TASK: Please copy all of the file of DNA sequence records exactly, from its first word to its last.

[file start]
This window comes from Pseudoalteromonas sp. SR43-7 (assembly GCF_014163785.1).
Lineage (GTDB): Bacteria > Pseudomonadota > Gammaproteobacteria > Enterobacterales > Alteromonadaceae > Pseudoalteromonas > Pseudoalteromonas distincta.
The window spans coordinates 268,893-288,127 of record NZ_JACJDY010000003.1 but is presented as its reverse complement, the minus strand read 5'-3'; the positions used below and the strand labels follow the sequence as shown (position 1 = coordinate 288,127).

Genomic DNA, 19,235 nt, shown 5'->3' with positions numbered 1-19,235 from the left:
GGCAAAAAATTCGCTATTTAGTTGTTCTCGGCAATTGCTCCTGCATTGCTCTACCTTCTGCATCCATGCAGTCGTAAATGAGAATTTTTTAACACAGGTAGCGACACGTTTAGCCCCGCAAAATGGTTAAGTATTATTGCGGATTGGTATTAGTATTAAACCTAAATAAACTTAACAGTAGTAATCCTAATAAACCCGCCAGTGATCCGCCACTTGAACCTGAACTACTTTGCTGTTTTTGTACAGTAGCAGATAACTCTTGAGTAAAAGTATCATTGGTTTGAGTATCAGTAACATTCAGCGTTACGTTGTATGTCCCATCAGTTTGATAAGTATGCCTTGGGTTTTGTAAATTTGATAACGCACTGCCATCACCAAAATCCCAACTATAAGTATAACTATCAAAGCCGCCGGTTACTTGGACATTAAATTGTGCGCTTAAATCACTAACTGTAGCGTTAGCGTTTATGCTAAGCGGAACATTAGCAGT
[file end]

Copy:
This window comes from Pseudoalteromonas sp. SR43-7 (assembly GCF_014163785.1).
Lineage (GTDB): Bacteria > Pseudomonadota > Gammaproteobacteria > Enterobacterales > Alteromonadaceae > Pseudoalteromonas > Pseudoalteromonas distincta.
The window spans coordinates 268,893-288,127 of record NZ_JACJDY010000003.1 but is presented as its reverse complement, the minus strand read 5'-3'; the positions used below and the strand labels follow the sequence as shown (position 1 = coordinate 288,127).

Genomic DNA, 19,235 nt, shown 5'->3' with positions numbered 1-19,235 from the left:
GGCAAAAAATTCGCTATTTAGTTGTTCTCGGCAATTGCTCCTGCATTGCTCTACCTTCTGCATCCATGCAGTCGTAAATGAGAATTTTTTAACACAGGTAGCGACACGTTTAGCCCCGCAAAATGGTTAAGTATTATTGCGGATTGGTATTAGTATTAAACCTAAATAAACTTAACAGTAGTAATCCTAATAAACCCGCCAGTGATCCGCCACTTGAACCTGAACTACTTTGCTGTTTTTGTACAGTAGCAGATAACTCTTGAGTAAAAGTATCATTGGTTTGAGTATCAGTAACATTCAGCGTTACGTTGTATGTCCCATCAGTTTGATAAGTATGCCTTGGGTTTTGTAAATTTGATAACGCACTGCCATCACCAAAATCCCAACTATAAGTATAACTATCAAAGCCGCCGGTTACTTGGACATTAAATTGTGCGCTTAAATCACTAACTGTAGCGTTAGCGTTTATGCTAAGCGGAACATTAGCAGT